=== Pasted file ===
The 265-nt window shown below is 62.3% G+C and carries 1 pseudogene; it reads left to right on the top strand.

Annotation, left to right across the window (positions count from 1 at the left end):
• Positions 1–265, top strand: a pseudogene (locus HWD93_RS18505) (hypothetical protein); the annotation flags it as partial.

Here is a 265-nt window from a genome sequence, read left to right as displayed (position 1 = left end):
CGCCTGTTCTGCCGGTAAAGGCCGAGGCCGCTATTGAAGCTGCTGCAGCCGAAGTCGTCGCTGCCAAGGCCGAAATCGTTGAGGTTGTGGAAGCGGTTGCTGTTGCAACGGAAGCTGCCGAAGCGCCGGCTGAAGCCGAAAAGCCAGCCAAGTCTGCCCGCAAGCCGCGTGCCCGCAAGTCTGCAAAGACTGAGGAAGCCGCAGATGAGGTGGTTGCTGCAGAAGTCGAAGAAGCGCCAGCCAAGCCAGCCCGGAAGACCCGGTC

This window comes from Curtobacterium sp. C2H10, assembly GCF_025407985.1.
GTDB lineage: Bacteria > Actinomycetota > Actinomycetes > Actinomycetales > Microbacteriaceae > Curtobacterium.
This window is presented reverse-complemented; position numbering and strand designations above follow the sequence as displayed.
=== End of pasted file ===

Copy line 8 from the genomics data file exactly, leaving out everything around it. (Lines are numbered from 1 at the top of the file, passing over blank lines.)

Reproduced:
This window is presented reverse-complemented; position numbering and strand designations above follow the sequence as displayed.